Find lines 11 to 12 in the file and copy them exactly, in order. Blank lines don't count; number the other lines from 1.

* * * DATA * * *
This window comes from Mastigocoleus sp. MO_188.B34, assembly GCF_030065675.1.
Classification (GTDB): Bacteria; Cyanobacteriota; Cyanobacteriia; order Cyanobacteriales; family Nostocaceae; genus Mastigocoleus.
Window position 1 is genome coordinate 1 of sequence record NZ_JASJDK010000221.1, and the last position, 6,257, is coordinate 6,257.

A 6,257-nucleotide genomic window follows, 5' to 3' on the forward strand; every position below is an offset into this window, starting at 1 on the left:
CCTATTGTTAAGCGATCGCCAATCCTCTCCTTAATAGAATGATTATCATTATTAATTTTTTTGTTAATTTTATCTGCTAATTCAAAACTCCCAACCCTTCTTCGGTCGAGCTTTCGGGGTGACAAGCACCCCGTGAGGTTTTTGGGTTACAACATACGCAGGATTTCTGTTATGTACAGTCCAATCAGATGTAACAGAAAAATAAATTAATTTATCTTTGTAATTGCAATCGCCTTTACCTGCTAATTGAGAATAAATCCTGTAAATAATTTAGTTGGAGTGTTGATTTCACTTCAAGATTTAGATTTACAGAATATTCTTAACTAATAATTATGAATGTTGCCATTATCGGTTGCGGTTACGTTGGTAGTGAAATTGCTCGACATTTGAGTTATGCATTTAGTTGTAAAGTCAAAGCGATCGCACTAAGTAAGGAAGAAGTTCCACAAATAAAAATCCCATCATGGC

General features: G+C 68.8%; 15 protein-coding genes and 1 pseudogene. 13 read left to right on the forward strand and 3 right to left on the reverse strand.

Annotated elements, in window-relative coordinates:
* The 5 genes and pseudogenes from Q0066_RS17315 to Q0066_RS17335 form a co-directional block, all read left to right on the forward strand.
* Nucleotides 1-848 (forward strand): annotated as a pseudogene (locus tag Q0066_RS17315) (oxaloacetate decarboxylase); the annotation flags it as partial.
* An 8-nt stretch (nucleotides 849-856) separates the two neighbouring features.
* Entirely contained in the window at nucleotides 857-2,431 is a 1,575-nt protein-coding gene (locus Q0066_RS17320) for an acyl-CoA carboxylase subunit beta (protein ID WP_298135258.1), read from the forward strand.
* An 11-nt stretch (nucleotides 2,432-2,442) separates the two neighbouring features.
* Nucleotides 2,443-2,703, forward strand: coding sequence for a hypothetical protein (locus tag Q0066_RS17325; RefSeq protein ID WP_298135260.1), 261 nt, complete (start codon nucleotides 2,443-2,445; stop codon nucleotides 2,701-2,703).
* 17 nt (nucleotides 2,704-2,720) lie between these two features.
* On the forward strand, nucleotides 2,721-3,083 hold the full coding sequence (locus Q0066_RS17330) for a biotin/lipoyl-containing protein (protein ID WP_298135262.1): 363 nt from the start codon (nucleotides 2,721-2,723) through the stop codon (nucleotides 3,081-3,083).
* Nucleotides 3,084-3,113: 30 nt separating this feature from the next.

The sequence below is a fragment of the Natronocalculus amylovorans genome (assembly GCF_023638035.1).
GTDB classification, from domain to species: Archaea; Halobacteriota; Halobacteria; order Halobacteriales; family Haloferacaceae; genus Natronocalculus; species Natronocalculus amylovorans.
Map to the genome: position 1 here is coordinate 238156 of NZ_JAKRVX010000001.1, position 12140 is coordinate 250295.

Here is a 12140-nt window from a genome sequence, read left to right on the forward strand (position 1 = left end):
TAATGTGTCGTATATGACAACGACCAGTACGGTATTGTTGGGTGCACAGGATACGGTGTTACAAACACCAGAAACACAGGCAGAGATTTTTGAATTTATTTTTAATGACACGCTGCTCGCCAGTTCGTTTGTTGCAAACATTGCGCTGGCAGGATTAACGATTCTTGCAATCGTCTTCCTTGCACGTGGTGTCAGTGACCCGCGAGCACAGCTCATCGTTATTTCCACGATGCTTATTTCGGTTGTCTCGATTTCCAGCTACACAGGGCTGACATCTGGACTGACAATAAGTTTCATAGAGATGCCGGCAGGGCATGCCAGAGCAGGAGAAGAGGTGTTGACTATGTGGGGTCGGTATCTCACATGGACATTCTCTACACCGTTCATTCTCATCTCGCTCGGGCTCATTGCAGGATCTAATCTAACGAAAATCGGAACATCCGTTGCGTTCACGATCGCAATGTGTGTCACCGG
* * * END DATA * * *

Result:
* Entirely contained in the window at nucleotides 857-2,431 is a 1,575-nt protein-coding gene (locus Q0066_RS17320) for an acyl-CoA carboxylase subunit beta (protein ID WP_298135258.1), read from the forward strand.
* An 11-nt stretch (nucleotides 2,432-2,442) separates the two neighbouring features.